If this was all, Jesus Christ would have been just another great man. But, we know that this was not all. On Easter morning, Christ rose from the dead, and showed that death had no power over Him. As St. Paul says in Colossians 2:15 15 “And having spoiled 1 principalities and powers, he 2 made a shew of them openly, triumphing over them in 3 it.” The Geneva Bible notes say, “The cross was a chariot of triumph. No conqueror could have triumphed so gloriously in his chariot, as Christ did upon the cross.”
The Resurrection is the greatest phenomena that mortals can imagine. By it, man’s greatest nemesis, Death, is defeated. Yet, even the Resurrection is not enough to completely fulfill Christ’s Ministry. If He had risen from the dead, merely to spend another 70 or 80 years before succumbing to physical death, there would be no ultimate victory.
Christ led His Disciples out to Bethany, teaching them on the way. As He blessed them, lifting up His Hands, He was lifted up into Heaven, until a cloud received Him out of their sight. This is the same Cloud that covered the Tabernacle in the Wilderness when Moses spoke with God. It is the same Cloud that Ezekiel saw from the inside out, full of innumerable saints of God.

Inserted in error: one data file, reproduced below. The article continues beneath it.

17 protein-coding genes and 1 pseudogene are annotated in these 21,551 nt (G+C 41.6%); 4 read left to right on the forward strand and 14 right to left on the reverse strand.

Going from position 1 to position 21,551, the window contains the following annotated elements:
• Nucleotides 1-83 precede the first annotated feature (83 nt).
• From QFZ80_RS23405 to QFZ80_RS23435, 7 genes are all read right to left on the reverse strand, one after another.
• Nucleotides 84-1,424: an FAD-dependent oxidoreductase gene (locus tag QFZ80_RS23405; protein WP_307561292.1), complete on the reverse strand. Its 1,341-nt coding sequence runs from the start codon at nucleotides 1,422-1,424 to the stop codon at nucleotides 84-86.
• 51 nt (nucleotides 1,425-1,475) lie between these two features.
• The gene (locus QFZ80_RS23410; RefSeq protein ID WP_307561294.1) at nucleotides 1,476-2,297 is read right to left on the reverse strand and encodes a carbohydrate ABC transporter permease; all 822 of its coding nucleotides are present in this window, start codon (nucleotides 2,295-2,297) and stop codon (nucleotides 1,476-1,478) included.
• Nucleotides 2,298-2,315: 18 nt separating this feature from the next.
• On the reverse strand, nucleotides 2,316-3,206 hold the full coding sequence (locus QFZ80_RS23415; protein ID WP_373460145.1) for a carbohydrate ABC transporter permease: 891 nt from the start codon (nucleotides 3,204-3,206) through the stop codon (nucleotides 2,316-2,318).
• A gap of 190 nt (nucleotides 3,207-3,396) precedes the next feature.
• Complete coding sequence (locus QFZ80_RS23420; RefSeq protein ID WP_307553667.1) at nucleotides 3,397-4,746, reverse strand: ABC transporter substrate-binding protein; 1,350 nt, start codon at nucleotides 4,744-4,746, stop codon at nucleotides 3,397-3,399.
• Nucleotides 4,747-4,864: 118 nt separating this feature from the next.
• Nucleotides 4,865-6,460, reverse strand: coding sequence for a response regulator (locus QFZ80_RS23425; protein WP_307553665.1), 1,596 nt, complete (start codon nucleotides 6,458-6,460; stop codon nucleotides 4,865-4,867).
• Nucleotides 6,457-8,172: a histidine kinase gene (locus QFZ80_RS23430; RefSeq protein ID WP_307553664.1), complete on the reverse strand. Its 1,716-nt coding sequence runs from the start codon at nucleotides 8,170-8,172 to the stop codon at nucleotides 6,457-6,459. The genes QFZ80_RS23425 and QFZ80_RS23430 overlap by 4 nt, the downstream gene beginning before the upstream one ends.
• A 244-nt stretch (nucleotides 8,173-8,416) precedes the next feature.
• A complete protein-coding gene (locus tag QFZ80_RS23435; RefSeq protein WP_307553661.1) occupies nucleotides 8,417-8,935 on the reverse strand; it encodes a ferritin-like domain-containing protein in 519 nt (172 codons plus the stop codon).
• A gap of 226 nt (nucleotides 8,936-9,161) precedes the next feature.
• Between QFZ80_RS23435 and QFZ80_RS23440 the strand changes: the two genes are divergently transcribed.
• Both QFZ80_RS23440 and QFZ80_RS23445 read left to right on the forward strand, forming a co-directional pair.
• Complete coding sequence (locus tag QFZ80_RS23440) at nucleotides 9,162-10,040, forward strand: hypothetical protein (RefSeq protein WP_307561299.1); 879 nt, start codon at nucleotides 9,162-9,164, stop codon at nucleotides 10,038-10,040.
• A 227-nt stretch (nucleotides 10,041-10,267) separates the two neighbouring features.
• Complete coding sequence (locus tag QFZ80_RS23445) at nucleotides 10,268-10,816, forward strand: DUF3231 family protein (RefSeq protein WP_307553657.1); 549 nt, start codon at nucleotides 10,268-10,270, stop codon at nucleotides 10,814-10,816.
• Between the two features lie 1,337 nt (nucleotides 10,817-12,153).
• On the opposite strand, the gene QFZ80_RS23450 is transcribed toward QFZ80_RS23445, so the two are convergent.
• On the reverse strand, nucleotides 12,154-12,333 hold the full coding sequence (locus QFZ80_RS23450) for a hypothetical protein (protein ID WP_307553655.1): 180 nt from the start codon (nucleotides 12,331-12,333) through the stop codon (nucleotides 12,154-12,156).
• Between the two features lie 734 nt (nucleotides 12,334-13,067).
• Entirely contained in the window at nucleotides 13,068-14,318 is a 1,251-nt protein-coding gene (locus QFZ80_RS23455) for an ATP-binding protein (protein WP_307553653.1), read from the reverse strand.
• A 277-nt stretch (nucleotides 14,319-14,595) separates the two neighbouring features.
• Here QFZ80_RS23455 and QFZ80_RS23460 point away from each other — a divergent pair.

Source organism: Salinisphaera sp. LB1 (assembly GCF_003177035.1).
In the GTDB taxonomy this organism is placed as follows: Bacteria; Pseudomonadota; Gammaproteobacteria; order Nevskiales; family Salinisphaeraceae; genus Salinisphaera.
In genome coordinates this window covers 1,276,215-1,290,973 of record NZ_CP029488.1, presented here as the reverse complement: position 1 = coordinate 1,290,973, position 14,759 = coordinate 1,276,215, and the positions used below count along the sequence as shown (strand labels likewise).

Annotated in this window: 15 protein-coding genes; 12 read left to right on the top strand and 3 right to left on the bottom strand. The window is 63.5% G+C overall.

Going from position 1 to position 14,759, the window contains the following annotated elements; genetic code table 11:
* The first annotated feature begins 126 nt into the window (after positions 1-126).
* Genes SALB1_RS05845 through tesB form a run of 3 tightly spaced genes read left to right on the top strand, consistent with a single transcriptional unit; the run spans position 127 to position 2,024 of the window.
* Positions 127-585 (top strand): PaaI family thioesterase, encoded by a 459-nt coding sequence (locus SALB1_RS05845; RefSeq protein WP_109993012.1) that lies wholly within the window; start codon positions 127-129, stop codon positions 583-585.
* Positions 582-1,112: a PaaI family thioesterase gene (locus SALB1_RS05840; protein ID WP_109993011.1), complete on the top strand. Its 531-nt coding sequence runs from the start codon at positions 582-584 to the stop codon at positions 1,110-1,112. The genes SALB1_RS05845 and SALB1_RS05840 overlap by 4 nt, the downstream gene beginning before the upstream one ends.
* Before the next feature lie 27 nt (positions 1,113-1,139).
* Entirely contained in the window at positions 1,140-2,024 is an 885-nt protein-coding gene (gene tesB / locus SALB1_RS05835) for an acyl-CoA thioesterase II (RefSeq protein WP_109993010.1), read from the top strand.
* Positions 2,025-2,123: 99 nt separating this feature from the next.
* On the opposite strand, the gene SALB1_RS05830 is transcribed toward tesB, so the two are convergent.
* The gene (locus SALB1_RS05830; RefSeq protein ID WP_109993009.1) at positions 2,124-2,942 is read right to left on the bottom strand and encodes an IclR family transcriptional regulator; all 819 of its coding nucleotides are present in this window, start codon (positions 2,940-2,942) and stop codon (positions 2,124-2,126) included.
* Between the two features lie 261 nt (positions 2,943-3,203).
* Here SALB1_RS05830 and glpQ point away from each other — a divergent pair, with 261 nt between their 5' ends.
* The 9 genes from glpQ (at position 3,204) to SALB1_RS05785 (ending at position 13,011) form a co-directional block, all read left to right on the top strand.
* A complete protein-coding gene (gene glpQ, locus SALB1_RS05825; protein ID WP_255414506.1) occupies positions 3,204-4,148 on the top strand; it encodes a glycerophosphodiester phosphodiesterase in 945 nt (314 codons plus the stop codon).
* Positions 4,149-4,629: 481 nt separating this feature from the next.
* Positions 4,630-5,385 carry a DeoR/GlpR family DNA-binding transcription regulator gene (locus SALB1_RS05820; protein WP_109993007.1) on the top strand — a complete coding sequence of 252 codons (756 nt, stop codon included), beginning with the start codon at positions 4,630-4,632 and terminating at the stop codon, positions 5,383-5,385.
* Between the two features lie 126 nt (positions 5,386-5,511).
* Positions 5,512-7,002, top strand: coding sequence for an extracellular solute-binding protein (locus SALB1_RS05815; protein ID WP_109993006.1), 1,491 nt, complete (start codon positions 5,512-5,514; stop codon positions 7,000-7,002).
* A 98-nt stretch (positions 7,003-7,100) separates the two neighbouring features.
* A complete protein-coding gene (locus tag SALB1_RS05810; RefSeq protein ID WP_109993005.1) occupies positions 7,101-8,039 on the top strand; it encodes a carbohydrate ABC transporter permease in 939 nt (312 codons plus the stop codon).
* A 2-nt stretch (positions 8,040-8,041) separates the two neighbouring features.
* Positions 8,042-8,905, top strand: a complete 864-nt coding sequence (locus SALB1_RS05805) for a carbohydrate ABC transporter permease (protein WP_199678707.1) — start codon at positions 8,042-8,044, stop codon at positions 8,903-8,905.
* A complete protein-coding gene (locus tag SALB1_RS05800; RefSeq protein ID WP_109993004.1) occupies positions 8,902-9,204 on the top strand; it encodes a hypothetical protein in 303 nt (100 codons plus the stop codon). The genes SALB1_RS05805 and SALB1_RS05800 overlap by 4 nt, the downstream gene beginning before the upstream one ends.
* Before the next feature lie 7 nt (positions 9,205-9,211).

Christ entered into this Cloud and into Glory, but not just as the great Teacher, not just the great Miracle worker, nor even as the Great Martyr for Righteousness’ sake. He entered as the Son of God returning to His Father. Imagine the scene in Heaven as Christ returned to take his rightful place at the Father’s right hand. What a celebration, what a mighty shout of triumph there must have been from an innumerable